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#AskMummy with Emily Ng

With two children, Nathaniel and Zachary, Emily’s home is naturally busy and sometimes chaotic. Especially in the evenings when both boys are home, it takes a whole village to shower, feed and entertain them at the same time. Fortunately for Emily, the family is able to get help from many avenues: family, domestic help and Aunty. 

How has Aunty helped you in the past year? 

Although we use Aunty as more of a back up, they were very helpful to us when we needed the extra help. The sitters we get from Aunty were varied of course, with younger sitters who read or play with the kids. There was one more experienced one who would bring arts and crafts, and could plan activities for the sit. There’s definitely quality so far, and they provide the care and attention needed. 

A normal day in her life looks like this: breakfast with the boys, and then sending Nathaniel for school around 9 while Zachary goes for a walk with a helper. They have lunch together at home before Emily goes to work. Days without work are spent with the children; Emily and her husband make sure to have a routine and share the week’s schedule with their kids so they know what to expect, such as marketing on Tuesdays and having extracurricular activities on Friday. 

How do you manage work and parenting? 

I have pockets of time throughout the day, usually I do my own crafts and my husband exercises. It’s a lot better now that I have more help, when we have our own time it allows us to go out and take a breather. Being around just the kids is not so healthy after all, and it’s always nice to be able to take a break. The hardest aspect of motherhood for me would be the relentless nature of it honestly. Every day you have to get them up and every night you put them to bed. It’s not bad, but definitely at least draining. Not having friends in the same phase of life can make it feel lonely especially if you’re always at home or work. But we’re really lucky in not having to worry about things like household chores and having the amount of help that we do. Not everyone has that.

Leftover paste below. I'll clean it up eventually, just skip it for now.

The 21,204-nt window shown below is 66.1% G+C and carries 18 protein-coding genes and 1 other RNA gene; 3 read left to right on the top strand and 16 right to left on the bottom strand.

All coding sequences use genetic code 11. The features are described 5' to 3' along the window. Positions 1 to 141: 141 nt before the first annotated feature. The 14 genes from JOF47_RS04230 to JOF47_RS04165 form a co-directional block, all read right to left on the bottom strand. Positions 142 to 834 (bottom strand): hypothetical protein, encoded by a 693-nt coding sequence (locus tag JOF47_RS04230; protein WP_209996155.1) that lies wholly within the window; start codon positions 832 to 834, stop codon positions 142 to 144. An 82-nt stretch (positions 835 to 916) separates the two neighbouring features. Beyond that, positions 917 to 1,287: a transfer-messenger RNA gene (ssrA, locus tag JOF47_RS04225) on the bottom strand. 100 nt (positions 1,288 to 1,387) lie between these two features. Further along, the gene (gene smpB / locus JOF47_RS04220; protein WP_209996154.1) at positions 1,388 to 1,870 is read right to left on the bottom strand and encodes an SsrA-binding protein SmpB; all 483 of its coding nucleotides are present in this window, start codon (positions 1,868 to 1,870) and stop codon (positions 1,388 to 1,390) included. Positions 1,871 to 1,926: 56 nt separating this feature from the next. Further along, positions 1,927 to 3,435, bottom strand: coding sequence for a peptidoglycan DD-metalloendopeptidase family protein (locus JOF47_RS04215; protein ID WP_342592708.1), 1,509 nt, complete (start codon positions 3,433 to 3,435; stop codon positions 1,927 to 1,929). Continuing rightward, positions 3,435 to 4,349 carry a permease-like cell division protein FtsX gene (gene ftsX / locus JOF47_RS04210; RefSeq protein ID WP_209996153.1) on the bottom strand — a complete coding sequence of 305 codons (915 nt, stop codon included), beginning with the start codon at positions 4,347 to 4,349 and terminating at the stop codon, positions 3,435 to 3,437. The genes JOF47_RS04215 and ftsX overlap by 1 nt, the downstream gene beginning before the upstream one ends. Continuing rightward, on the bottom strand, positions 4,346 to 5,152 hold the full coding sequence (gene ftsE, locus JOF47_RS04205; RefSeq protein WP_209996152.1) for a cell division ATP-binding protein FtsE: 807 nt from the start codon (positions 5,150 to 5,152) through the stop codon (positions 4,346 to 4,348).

What is your favourite thing about having kids? 

My favourite part is seeing them develop and grow. It’s not so much of big events, but small moments on the daily that keep you going. For example, the kids being very happy when they see you in the morning, or when you pick them up after school. Or if they get scolded for something and they say, “Mama, can you please talk to me nicely next time”. When they share genuine words, like ‘I love you’ or ‘I appreciate you’ and ‘Thank you’, it’s also very encouraging because we try to model good behaviour for them rather than making them say it out of habit. It feels very genuine from them. 

What is the best piece of advice you would give to new mummies? 

We try to do respectful parenting for our kids, which means they understand what is being said to them, and talking to them the same way we would do with our friends and family. We tell them what’s going to happen and it helps reduce their anxiety about the schedule and people around them. 

It’s easy to lash out in frustration, which is fine, because there’s no perfect solution to this. Just do better next time, and apologise to your kids when that happens. Let them experience their emotions, like crying it out now rather than letting it bottle up and continue to bother them the next time something happens. Of course, this is a tiring style of parenting because it doesn’t have immediate results, but we hope that in the long run they’ll come out the best versions of themselves.